You can also listen to this podcast on iono.fm here.
JEREMY MAGGS: On August 23, Zimbabweans go to the polls and Human Rights Watch has spent a fortnight in Zimbabwe in April this year and has found that rights critical for the country’s election, such as a freedom of expression, of association and assembly, are all imperilled. More details now on this important story.
Joining me on Moneyweb@Midday is researcher Idriss Nassah. Idriss, first of all, based on your findings, how would you describe the current state of freedom in Zimbabwe, particularly in this important lead up to the upcoming election?
IDRISS NASSAH: Thank you very much for having me. Human Rights Watch, we spent some time in April and May in Zimbabwe, researching the environment in the lead up to this very important election. What we have found is that the environment does not lend itself very well to the holding of what would say credible, free and fair elections for various reasons, including what you just articulated earlier about freedom of expression, about the ability of the opposition to freely mobilise, freedom of association, the use of restrictive laws against political opponents.
Also, (there is the) threat of violence and intimidation. So we can say we have a very pervasive climate of intimidation and repression, which does not indicate that the authorities in Zimbabwe are ready to hold free, fair and credible elections.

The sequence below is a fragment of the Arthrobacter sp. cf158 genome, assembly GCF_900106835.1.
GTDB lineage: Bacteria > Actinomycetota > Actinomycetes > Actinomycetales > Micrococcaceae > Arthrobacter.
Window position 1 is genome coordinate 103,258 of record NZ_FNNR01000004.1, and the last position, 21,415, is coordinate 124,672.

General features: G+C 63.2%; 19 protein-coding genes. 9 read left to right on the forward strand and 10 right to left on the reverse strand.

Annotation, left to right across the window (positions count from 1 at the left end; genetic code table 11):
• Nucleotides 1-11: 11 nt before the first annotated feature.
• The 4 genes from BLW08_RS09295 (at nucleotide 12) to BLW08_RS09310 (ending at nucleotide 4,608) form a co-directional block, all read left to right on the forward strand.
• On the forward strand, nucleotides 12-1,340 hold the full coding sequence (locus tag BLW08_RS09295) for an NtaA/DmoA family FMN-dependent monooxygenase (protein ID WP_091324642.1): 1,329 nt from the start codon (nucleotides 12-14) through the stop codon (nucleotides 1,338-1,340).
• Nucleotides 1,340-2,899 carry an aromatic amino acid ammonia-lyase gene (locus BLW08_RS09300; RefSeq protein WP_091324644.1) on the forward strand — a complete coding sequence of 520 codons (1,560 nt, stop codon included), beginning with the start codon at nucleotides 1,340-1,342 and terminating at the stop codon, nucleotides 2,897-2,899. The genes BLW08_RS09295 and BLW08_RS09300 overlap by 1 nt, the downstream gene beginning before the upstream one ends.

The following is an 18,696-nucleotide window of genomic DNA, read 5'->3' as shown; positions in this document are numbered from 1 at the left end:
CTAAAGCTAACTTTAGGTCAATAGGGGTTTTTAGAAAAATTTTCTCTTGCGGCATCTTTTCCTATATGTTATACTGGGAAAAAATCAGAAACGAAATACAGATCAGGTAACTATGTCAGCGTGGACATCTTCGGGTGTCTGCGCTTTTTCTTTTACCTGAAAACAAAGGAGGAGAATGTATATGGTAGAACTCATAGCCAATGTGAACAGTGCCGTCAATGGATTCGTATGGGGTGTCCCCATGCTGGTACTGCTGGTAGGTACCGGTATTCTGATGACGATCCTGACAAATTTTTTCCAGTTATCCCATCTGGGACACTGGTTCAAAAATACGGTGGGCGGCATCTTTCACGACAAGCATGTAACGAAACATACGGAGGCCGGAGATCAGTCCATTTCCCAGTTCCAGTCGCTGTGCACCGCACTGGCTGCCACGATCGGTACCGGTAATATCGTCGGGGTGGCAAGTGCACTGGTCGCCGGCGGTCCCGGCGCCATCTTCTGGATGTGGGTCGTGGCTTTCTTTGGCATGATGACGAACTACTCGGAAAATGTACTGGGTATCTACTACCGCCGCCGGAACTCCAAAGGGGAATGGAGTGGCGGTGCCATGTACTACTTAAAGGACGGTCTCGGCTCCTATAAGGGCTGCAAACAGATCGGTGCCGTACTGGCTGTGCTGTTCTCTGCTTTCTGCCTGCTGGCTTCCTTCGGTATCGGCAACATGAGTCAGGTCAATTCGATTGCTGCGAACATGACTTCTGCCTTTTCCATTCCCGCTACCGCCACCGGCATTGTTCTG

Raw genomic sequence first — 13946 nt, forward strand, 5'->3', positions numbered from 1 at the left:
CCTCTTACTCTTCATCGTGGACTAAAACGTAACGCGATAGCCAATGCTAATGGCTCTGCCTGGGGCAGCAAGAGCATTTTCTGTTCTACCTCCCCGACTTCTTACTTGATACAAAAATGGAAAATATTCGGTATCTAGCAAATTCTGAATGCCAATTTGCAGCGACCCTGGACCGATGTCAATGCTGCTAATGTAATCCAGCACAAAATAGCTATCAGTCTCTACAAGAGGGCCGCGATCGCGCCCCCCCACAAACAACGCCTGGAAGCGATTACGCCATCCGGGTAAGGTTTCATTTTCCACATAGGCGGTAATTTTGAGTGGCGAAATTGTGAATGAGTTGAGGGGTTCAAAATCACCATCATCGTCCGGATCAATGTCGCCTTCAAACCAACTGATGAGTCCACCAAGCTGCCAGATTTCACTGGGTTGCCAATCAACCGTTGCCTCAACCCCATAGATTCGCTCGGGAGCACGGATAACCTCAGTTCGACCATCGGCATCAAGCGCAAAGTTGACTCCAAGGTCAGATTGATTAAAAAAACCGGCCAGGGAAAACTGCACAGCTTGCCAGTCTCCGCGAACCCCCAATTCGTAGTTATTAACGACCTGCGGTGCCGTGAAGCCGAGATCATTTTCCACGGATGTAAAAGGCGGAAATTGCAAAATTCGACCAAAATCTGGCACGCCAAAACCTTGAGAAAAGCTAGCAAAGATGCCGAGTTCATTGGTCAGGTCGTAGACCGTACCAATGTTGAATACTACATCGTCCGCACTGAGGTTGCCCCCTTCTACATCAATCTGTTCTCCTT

Read: Zimbabwe is cracking down on dissent ahead of vote, Amnesty says
JEREMY MAGGS: In that long list of concerns that you have, is there a specific problem that worries you the most?
IDRISS NASSAH: I think there’s an array of problems, each one critical to the free, fair and credible elections. You have the restrictive regime that is in place at the moment, including repressive laws that have been enacted towards this election, which has the effect of curtailing the rights of citizens to freely express themselves and also to freely engage in political activities of their choice.
You also have the arbitrary detention and arrest, as well as conviction sometimes on very slim charges, of leading opposition figures, which gives the chilling effect of making people think twice before they engage in free political activity.